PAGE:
Titus was an early Christian missionary and church leader, a companion and disciple of Paul the Apostle, mentioned in several of the Pauline epistles including the Epistle to Titus. He is believed to be a Gentile converted to Christianity by Paul and, according to tradition, he was consecrated as Bishop of the Island of Crete. Titus brought a fundraising letter from Paul to Corinth. On Crete, Titus appointed presbyters in every city and remained there into his old age, dying in Gortyna, near the city of Candia. Titus was a Greek from Antioch, said to have studied Greek philosophy and poetry in his early years, he seems to have been converted by whereupon he served as Paul's secretary and interpreter. In the year 49, Titus accompanied Paul to the council held at Jerusalem, on the subject of the Mosaic rites. Towards the close of the year 56, Paul, as he himself departed from Asia, sent Titus from Ephesus to Corinth, with full commission to remedy the fallout precipitated by Timothy's delivery of 1 Corinthians and Paul's "Painful Visit" a significant personal offense and challenge to Paul's authority by one unnamed individual.
During this journey, Titus served as the courier for what is known as the "Severe Letter", a Pauline missive, lost but is referred to in 2 Corinthians. After success on this mission, Titus met Paul in Macedonia. There the apostle, overjoyed by Titus' success, wrote 2 Corinthians. Titus returned to Corinth with a larger entourage, carrying 2 Corinthians with him. Paul joined Titus in Corinth later. From Corinth, Paul sent Titus to organize the collections of alms for the Christians at Jerusalem. Titus was therefore a troubleshooter, peacemaker and missionary. Early church tradition holds that Paul, after his release from his first imprisonment in Rome, stopped at the island of Crete to preach. Due to the needs of other churches, requiring his presence elsewhere, he ordained his disciple Titus as bishop of that island, left him to finish the work he had started. Chrysostom says. Paul summoned Titus from Crete to join him at Nicopolis in Epirus. Titus traveled to Dalmatia; the New Testament does not record his death.
It has been argued that the name "Titus" in 2 Corinthians and Galatians is nothing more than an informal name used by Timothy, implied by the fact that though both are said to be long-term close companions of Paul, they never appear in common scenes. The theory proposes that a number of passages—1 Cor. 4:17, 16.10. 2 Timothy seems to dispute this, by claiming. The fact that Paul made a point of circumcising Timothy but refused to circumcise Titus would indicate that they are different men, although certain manuscripts of Galatians have been taken to indicate that Paul did circumcise Titus; the feast day of Titus was not included in the Tridentine Calendar. When added in 1854, it was assigned to 6 February. In 1969, the Catholic Church assigned the feast to 26 January so as to celebrate the two disciples of Paul and Timothy, the day after the feast of the Conversion of St. Paul; the Evangelical Lutheran Church in America celebrates these two, together with Silas, on the same date. The Orthodox Church commemorates him on 4 January.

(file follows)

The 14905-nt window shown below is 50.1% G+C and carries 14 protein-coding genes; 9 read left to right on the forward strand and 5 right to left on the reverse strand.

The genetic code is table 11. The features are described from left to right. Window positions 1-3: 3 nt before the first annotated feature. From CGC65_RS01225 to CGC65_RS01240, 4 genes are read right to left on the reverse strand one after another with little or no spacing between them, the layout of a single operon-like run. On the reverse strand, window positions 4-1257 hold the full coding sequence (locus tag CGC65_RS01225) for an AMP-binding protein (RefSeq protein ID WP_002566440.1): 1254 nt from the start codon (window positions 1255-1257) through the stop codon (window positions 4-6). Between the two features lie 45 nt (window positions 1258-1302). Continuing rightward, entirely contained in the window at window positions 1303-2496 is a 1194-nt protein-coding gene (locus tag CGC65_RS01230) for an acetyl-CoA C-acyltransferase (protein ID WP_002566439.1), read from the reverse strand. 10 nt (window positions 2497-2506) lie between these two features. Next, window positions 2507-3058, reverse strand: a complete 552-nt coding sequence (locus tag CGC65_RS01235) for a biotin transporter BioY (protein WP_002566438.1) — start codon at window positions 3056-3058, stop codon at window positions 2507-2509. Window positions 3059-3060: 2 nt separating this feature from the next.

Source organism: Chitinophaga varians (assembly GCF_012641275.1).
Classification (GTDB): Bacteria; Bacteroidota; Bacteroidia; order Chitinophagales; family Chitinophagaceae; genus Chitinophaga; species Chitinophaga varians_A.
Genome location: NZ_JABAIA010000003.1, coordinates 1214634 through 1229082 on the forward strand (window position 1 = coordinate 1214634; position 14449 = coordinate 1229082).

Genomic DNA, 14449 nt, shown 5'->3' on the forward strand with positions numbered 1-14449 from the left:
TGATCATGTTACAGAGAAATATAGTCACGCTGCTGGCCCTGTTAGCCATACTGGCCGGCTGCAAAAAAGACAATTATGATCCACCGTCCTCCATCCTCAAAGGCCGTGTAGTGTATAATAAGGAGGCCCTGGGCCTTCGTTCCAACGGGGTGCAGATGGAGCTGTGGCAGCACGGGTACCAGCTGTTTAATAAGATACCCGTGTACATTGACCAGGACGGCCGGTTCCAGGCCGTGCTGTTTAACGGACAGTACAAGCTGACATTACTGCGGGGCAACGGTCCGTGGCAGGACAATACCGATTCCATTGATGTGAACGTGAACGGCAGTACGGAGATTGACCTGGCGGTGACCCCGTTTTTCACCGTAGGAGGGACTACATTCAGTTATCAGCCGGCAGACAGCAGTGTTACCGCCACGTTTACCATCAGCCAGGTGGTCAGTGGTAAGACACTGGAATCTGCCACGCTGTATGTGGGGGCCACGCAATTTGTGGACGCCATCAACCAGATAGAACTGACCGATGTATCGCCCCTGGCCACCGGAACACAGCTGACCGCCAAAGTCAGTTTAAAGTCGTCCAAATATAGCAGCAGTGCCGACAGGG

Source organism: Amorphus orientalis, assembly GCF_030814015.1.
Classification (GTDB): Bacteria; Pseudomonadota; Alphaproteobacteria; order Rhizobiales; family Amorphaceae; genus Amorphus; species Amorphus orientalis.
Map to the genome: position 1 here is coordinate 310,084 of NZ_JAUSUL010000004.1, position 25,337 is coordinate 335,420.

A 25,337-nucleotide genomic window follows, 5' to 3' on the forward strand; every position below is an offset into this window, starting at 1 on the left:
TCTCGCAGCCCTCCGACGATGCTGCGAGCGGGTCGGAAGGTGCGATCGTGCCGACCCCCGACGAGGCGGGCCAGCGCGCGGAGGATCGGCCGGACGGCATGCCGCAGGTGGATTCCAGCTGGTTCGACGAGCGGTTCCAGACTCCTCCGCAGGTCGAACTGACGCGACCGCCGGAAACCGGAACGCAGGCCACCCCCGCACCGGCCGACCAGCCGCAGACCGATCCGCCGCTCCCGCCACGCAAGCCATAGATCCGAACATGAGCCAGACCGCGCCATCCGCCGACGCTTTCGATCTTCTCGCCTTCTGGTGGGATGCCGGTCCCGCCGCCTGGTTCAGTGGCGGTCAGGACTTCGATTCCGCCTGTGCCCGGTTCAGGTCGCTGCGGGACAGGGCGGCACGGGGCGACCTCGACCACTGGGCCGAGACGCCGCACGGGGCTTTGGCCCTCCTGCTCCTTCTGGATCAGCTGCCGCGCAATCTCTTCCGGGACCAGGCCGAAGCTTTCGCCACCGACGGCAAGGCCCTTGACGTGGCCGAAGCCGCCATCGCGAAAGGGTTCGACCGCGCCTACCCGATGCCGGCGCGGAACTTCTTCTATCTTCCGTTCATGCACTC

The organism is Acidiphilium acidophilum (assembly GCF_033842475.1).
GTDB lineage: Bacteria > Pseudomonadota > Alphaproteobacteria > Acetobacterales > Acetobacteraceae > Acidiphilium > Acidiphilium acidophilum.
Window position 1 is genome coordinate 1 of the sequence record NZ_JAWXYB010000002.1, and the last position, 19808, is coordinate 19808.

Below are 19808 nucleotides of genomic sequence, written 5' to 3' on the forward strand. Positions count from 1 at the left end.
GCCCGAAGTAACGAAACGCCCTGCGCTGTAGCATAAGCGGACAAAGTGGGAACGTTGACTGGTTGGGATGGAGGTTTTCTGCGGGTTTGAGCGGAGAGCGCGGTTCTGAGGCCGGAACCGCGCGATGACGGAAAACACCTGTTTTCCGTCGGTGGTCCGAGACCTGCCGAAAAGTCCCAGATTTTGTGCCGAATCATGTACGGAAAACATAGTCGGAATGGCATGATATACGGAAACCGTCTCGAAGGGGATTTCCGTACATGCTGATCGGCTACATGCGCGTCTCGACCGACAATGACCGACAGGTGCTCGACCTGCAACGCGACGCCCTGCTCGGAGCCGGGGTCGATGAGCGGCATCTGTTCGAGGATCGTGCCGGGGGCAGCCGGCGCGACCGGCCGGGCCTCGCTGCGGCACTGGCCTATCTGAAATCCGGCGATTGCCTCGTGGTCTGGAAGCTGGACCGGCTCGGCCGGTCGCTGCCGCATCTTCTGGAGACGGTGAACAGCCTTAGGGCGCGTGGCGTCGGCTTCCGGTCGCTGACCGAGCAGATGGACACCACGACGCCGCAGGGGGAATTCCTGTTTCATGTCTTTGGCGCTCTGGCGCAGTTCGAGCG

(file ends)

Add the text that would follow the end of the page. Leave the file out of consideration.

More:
His relics, now consisting of only his skull, are venerated in the Church of St. Titus, Crete, to which it was returned in 1966 after being removed to Venice during the Turkish occupation. St. Titus is the patron saint of the United States Army Chaplain Corps; the Corps has established the Order of Titus Award, described by the Department of Defense: Order of Titus award is the only award presented by the Chief of Chaplains to recognize outstanding performance of ministry by chaplains and chaplain assistants. The Order of Titus is awarded for meritorious contributions to the unique and visible Unit Ministry Team Observer Controller Program; the award recognizes the great importance of realistic, doctrinally guided combat ministry training in ensuring the delivery of prevailing religious support to the American Soldier
The Attwood-Hopson House is a historic house on the east side of Arkansas Highway 8 on the northern fringe of New Edinburg, Arkansas. The house was built c. 1890 by a local merchant. It was built in the then-fashionable Queen Anne style, but was remade in the Craftsman style in 1917 by builder Emmett Moseley, it is a 1.5 story wood frame house built on a foundation of poured brick piers. Its roof is a multi-level gable-on-hip design, with shed dormers on each elevation. A porch wraps around three sides of the building, is extended at the back to provide a carport; the interior was not remade in 1917, retains Colonial Revival details. In addition to being a distinctive local instance of Craftsman styling, the house was the first in the area to be wired for electricity at the time of its construction, it was listed on the National Register of Historic Places in 1994, at which time it was owned by the Hopson family. National Register of Historic Places listings in Cleveland County, Arkansas
Shades of Greene is a British television series based on short stories written by the author Graham Greene. The series began in 1975, with each hour-long episode featuring a dramatisation of one of Greene's stories, many of which dealt with issues such as guilt and the Catholic faith, as well as looking at life in general. Actors to have appeared in the series include John Gielgud, Leo McKern, Virginia McKenna, Paul Scofield, Lesley Dunlop, John Hurt and Roy Kinnear; the series ran for two seasons. The series was broadcast by the Nine Network in Australia; these 18 short stories were re-published in their original form, with cast list and names of dramatiser and director, in the collection Shades of Greene jointly by The Bodley Head and William Heinemann, London, in 1975. ISBN 0 370 10604 0 Shades of Greene on IMDb